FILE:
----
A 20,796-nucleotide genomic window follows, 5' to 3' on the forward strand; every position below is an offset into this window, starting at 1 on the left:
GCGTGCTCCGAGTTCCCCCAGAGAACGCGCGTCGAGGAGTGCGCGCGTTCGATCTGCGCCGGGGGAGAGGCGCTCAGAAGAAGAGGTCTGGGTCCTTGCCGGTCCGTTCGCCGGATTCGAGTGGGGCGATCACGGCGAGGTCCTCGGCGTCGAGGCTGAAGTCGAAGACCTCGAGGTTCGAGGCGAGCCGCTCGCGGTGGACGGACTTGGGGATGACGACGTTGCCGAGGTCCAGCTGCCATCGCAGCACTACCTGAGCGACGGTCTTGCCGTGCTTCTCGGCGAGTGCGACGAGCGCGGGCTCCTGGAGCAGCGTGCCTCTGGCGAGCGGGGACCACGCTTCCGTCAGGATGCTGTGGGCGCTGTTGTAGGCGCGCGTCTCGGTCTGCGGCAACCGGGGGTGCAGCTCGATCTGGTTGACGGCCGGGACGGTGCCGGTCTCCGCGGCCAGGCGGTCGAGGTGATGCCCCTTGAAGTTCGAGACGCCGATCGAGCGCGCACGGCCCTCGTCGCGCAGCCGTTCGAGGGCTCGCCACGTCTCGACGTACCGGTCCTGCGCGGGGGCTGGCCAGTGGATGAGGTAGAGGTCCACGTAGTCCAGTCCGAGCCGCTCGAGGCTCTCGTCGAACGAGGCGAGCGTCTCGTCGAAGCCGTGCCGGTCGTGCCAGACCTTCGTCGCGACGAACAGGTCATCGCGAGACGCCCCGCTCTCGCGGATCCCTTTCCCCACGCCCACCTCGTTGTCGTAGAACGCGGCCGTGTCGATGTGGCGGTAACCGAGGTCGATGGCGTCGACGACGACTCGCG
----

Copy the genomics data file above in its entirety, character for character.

A 20,796-nucleotide genomic window follows, 5' to 3' on the forward strand; every position below is an offset into this window, starting at 1 on the left:
GCGTGCTCCGAGTTCCCCCAGAGAACGCGCGTCGAGGAGTGCGCGCGTTCGATCTGCGCCGGGGGAGAGGCGCTCAGAAGAAGAGGTCTGGGTCCTTGCCGGTCCGTTCGCCGGATTCGAGTGGGGCGATCACGGCGAGGTCCTCGGCGTCGAGGCTGAAGTCGAAGACCTCGAGGTTCGAGGCGAGCCGCTCGCGGTGGACGGACTTGGGGATGACGACGTTGCCGAGGTCCAGCTGCCATCGCAGCACTACCTGAGCGACGGTCTTGCCGTGCTTCTCGGCGAGTGCGACGAGCGCGGGCTCCTGGAGCAGCGTGCCTCTGGCGAGCGGGGACCACGCTTCCGTCAGGATGCTGTGGGCGCTGTTGTAGGCGCGCGTCTCGGTCTGCGGCAACCGGGGGTGCAGCTCGATCTGGTTGACGGCCGGGACGGTGCCGGTCTCCGCGGCCAGGCGGTCGAGGTGATGCCCCTTGAAGTTCGAGACGCCGATCGAGCGCGCACGGCCCTCGTCGCGCAGCCGTTCGAGGGCTCGCCACGTCTCGACGTACCGGTCCTGCGCGGGGGCTGGCCAGTGGATGAGGTAGAGGTCCACGTAGTCCAGTCCGAGCCGCTCGAGGCTCTCGTCGAACGAGGCGAGCGTCTCGTCGAAGCCGTGCCGGTCGTGCCAGACCTTCGTCGCGACGAACAGGTCATCGCGAGACGCCCCGCTCTCGCGGATCCCTTTCCCCACGCCCACCTCGTTGTCGTAGAACGCGGCCGTGTCGATGTGGCGGTAACCGAGGTCGATGGCGTCGACGACGACTCGCG